Remodeling Four Kitchens: A look inside our new brand
With the additions of Advomatic and Manatí, we’ve had an exciting few years at Four Kitchens. While we’ve remained fundamentally the same organization, we’ve also been evolving into something new. It’s time for our brand to catch up.Learn more
A more modern, sustainable approach to higher ed websites with YaleSites
A higher ed website is a product, not a project. Learn about Yale’s sustainable approach to digital development and how your team can do the same.Learn more
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Case study: Big gains from small changes
One of our clients came to us with a performance issue on their Drupal 6 multi-site installation. Views were taking ages to save, the admin pages seemed unnecessarily sluggish, and clearing the cache put the site in danger of going down. They reported that the issue was most noticeable in their state-of-the-art hosting environment, yet was not reproducible on a local copy of the site -- a baffling scenario as their 8 web heads and 2 database servers were mostly idle while the site struggled along.
The CAP theorem is like physics to airplanes: Every database must design around it
Back in 2000, Eric Brewer introduced the CAP theorem, an explanation of inherent tradeoffs in distributed database design. In short: you can't have it all. (Okay, so there's some debate about that, but alternative theories generally introduce other caveats.)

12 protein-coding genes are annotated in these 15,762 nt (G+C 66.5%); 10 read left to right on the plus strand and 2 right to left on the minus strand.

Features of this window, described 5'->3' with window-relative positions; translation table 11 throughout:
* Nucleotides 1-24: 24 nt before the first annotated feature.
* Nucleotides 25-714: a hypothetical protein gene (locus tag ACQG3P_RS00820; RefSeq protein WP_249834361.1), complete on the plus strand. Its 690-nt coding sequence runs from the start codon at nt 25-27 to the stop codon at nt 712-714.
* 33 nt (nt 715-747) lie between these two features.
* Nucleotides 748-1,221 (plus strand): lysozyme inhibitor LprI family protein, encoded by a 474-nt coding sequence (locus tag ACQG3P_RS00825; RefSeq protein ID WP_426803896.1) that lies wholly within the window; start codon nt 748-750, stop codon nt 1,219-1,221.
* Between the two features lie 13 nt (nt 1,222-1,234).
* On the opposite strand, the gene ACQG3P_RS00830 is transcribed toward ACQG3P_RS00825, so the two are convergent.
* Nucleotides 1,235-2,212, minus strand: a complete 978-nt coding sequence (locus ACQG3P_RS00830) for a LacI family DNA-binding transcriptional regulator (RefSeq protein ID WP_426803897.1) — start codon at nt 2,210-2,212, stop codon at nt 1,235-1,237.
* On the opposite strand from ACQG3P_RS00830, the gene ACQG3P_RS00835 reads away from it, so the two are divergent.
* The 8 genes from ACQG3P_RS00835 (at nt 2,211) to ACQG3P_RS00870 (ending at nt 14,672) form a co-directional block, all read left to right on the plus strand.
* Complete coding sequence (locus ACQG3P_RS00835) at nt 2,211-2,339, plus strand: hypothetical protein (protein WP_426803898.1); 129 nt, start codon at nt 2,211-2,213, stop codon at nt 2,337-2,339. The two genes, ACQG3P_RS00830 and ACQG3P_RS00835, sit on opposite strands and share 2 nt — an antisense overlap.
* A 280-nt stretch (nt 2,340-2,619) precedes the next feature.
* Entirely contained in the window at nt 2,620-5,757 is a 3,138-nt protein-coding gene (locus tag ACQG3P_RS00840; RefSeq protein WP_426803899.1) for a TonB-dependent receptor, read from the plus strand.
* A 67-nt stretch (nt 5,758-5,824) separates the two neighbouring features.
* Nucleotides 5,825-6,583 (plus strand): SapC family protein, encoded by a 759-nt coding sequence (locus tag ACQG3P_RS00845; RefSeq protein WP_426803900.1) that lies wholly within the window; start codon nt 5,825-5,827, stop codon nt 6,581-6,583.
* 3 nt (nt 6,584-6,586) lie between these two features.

Anticipage: scalable pagination, especially for ACLs
Pagination is one of the hardest problems for web applications supporting access-control lists (ACLs). Drupal and Pressflow support ACLs through the node access system.
Giving schema back its good name
For modern applications, the word "schema" has become synonymous with the tables, columns, constraints, indexes, and foreign keys in a relational database management system. A typical relational schema affects physical concerns (like record layout on disk) and logical concerns (like the cascading deletion of records in related tables).
Improvements to the Materialized View API
The Materialized View API (related posts) provides resources for pre-aggregation and indexing of data for use in complex queries. It does this by managing denormalized tables based on data living elsewhere in the database (and possibly elsewhere). As such, materialized views (MVs) must be populated and updated using large amounts of data. As users change data on the site, MVs must be intelligently updated to avoid complete (read: very slow) rebuilds. Part of performing these intelligent updates is calculating how user changes to data affect MVs in use. Until now, these updates had limitations in scalability and capability.
David’s epic presentation megapost
UPDATE 2009-06-08: You can download these slide decks (and more!) from our Presentations page. --The Web Chefs DrupalCamp Stockholm 2009 Is Drupal secure: the Drupal project's responses to the web's most common software vulnerabilities Scalable Drupal infrastructure: a guide to planning, deploying, and scaling big websites Drupalcon DC 2009 Building infrastructure you can scale, monitor, and maintain The next 10 Years: the future of application scalability and responsiveness
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